Fuentes: Barriers to mental health care cost our state millions annually



Florida faces a mental health crisis that does not discriminate and causes irreversible harm to some of our most vulnerable community members. Whether you have struggled with your mental health or seen it affect a friend, family member, or colleague – this crisis impacts us all. Unfortunately, too many individuals face obstacles to getting the care they need, including stigma, lack of awareness surrounding mental health, and barriers to accessing mental health treatments.

Having witnessed how mental disorders can impact individuals’ futures and families, I have long felt compelled to elevate this discussion among the business community.

A recent survey found that 65% of business owners struggle with anxiety and over half struggle with depression. In Florida specifically, 17 percent of residents struggle with a mental illness, and the mental health hospitalization rate for Florida Hispanics has risen since 2004.

These concerning findings prompted the Florida State Hispanic Chamber of Commerce to look at how Florida’s declining mental health affects not just our communities and families but our economy. In partnership with reThink Brain Health Florida, we commissioned a study by the Regional Economic Consulting Group to examine how a key barrier to mental health care – step therapy practices – impacts our state’s workforce and economic growth.

Step therapy, also known as ‘Fail First,’ is a common insurance practice used to determine which prescription drugs or medical treatments will be covered by insurance companies. As a part of step therapy, patients with serious mental illnesses must take insurer-preferred medications before they can receive coverage for the medication recommended by their physician.

This study found that Florida’s step therapy practices for Major Depressive Disorder patients cost state taxpayers over $271.5 million annually. That includes $238.8 million in workplace costs due to missed workdays and lost workforce; $29.3 million in medical costs, including pharmaceutical, inpatient, and emergency room costs; and $3.4 million in suicide costs. Just in Florida’s Medicaid-managed care program, the cost of step therapy is a loss of $52.3 million.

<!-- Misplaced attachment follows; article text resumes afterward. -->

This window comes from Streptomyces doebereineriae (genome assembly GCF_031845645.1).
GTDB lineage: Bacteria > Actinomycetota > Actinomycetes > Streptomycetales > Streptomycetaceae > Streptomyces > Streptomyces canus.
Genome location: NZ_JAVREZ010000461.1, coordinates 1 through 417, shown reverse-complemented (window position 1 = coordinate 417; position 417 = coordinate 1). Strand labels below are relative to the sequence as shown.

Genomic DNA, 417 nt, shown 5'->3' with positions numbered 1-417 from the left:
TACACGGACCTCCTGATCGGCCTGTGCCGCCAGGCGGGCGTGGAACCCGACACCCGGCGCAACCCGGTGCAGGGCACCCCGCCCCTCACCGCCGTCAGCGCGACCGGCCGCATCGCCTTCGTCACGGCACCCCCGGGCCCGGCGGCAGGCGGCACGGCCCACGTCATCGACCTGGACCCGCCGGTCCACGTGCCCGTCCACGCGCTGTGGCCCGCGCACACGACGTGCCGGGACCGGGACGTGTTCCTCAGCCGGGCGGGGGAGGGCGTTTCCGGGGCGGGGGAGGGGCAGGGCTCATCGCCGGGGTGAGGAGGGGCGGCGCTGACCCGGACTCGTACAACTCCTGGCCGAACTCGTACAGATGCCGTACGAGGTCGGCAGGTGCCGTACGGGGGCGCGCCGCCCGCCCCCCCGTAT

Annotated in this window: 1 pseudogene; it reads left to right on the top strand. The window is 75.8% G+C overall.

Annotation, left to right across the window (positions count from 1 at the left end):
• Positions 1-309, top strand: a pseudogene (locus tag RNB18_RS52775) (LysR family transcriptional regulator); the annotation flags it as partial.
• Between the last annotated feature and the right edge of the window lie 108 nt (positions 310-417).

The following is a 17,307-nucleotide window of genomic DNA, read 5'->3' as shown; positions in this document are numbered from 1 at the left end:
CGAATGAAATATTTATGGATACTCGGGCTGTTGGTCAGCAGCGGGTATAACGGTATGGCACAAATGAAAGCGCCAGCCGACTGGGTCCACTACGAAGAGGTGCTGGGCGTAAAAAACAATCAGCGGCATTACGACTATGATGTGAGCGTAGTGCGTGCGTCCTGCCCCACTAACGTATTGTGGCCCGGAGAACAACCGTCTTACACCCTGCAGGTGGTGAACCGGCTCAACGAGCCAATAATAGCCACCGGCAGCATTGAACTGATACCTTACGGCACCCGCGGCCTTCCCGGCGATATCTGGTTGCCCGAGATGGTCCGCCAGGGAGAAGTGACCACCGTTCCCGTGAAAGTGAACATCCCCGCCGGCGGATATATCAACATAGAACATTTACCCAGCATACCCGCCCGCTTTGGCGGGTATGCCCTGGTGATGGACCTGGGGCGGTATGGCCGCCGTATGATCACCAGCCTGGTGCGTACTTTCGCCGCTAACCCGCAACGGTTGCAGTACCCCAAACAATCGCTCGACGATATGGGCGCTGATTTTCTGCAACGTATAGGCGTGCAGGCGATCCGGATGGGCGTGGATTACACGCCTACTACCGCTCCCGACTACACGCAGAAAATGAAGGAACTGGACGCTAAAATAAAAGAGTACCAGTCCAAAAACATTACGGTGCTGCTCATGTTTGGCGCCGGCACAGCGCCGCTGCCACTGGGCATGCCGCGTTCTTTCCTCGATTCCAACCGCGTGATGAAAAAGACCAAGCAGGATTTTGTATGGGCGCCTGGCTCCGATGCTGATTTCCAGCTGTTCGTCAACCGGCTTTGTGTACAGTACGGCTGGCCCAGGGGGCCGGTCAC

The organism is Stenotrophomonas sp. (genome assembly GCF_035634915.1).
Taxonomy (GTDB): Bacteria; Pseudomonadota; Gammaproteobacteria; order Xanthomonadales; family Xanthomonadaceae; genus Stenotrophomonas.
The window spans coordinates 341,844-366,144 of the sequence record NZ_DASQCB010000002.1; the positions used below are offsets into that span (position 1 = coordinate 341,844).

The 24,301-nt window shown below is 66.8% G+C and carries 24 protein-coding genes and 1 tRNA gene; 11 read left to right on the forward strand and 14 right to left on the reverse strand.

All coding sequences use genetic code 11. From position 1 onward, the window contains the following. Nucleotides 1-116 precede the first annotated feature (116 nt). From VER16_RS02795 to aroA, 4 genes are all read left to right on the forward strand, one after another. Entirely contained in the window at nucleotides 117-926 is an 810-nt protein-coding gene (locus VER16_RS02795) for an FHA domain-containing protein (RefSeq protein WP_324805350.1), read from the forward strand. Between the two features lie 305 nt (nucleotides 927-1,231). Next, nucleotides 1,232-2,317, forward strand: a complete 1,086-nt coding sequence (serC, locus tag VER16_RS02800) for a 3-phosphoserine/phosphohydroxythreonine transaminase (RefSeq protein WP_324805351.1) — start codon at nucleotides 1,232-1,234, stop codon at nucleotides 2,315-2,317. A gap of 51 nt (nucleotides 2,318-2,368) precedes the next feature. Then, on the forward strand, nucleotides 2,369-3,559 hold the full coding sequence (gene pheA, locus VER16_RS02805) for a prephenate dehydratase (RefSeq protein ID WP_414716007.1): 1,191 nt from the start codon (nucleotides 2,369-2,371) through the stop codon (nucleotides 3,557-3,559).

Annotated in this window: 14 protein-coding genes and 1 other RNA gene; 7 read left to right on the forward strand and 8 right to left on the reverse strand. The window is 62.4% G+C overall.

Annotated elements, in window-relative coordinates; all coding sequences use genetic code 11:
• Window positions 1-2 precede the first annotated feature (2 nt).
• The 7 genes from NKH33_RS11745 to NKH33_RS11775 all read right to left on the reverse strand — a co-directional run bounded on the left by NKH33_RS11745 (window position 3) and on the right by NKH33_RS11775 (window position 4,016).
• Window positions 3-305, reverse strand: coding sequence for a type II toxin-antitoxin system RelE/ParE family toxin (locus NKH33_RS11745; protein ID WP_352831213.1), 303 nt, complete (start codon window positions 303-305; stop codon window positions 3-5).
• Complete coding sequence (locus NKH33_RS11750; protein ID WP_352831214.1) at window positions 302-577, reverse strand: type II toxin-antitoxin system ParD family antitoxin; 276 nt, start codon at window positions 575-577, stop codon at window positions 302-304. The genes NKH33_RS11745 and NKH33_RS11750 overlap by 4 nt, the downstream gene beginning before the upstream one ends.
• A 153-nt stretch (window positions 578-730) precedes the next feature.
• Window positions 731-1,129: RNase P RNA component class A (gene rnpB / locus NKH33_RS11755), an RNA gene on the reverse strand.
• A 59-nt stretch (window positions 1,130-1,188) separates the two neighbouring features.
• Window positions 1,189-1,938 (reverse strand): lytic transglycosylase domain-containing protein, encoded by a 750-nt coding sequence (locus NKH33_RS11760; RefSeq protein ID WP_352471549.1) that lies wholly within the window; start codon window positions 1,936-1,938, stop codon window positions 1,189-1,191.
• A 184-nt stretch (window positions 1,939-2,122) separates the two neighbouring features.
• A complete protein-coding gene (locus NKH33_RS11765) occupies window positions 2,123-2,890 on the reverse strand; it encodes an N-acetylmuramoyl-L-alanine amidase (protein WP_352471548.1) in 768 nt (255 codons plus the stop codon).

This study illustrates the critical economic and workforce impact in our state when Floridians can’t access the right medications in a timely manner. This isn’t just an issue that impacts patients. It impacts business owners, employers, workers, and taxpayers.

We are fortunate to have innovators developing a meaningful solution to address Florida’s growing mental health problem through proposed legislation, SB 112 and HB 183, filed by Senator Gayle Harrell and Representative Karen Gonzalez Pittman. This legislation will help Medicaid beneficiaries with serious mental illnesses bypass step therapy protocols and access the treatments they need when they need them.

As we continue to address the mental health crisis and make Florida the number one state where families, communities, and businesses can thrive, I hope that Florida legislators will help take an important step forward by supporting SB 112 and HB 183.

Julio Fuentes is President of the Florida State Hispanic Chamber of Commerce

The opinions expressed by letter or opinion writers are their own and do not necessarily represent the views of AlachuaChronicle.com. Letters may be submitted to info@alachuachronicle.com and are published at the discretion of the editor.

  • Okay, that is HIS opinion. MY opinion is that poor mental health goes hand in hand with the unlawful and ridiculous standards the left has set to allow millions of unqualified aliens to remain the country. Added to that is the growing welfare state that takes responsibility for self away and replaces it with no self worth, no ambition, no respect for society and an attitude of me, me, me.

  • >